Wheel running is generally regarded as a type of voluntary exercise in animal models, and it does not activate systemic stress . Although some research suggests that voluntary wheel running is not efficient in reducing brain infarct volume compared with forced treadmill running when performed before stroke , Marin at al.  concluded that there was no direct relationship between brain infarct volume and motor recovery. Moreover, other studies found that voluntary exercise showed superior effects in terms of plastic changes in the dentate gyrus , . In accordance with this, Huang and his colleagues showed that up-regulation of BDNF lasted seven and two days in the wheel group and the treadmill group respectively .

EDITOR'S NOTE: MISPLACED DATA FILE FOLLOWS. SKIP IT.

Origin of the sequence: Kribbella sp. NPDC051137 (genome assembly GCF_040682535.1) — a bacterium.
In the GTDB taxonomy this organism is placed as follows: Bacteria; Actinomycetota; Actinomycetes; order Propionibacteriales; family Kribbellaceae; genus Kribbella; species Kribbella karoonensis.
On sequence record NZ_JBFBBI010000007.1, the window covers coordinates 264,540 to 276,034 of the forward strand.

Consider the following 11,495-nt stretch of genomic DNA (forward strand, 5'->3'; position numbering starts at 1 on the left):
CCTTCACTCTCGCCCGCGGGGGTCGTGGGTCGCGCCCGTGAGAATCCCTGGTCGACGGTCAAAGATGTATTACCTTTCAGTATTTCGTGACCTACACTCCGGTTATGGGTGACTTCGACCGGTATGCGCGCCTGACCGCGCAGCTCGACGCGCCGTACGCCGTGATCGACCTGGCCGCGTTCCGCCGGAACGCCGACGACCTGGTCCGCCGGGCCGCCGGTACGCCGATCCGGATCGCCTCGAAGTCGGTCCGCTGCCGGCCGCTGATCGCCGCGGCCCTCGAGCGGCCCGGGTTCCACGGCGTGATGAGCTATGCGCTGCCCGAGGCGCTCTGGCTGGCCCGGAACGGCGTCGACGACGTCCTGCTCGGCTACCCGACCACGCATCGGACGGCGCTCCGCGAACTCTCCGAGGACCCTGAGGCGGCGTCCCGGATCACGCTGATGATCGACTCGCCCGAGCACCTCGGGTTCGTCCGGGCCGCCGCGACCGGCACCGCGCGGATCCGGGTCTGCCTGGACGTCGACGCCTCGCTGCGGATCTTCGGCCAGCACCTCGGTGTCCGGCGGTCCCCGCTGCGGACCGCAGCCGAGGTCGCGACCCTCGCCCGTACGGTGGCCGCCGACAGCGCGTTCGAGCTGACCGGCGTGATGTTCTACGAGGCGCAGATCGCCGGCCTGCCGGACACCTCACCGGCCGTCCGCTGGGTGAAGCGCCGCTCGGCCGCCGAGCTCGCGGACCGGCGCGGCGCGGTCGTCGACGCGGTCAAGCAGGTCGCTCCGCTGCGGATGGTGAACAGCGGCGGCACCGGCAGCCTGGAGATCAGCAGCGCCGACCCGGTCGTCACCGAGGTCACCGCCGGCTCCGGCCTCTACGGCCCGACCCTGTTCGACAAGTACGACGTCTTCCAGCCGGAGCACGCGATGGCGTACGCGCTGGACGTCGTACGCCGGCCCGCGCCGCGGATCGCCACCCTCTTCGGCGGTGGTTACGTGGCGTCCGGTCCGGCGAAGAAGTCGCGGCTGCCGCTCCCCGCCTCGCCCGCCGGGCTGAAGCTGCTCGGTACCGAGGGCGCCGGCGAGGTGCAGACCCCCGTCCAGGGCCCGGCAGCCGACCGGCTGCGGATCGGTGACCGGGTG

Some involuntary exercise such as functional electrical stimulation (FES) by stimulating the paralyzed muscle by a specific stimulation pattern has also been involved in stroke rehabilitation program , . It is found that by electrically stimulating affected limb, stroke patients had better motor recovery and walking ability when compared with the placebo group . In animal studies, rats receiving such electrical stimulation during brain ischemia showed decreased infarct volume and better behavioral outcomes . Besides, FES was also shown to up-regulate BDNF expression in stimulated muscles in rat models .
To date, effectiveness of voluntary, involuntary and forced exercises has not been fully compared under an animal brain ischemia model. This study is to investigate the functions of these three rehabilitation interventions in the regulation of stress response and brain BDNF expression. In parallel, we also compare their effects in facilitating motor recovery after brain ischemia in a rat model. The comparison results would help to provide more information for the clinical practice in the future.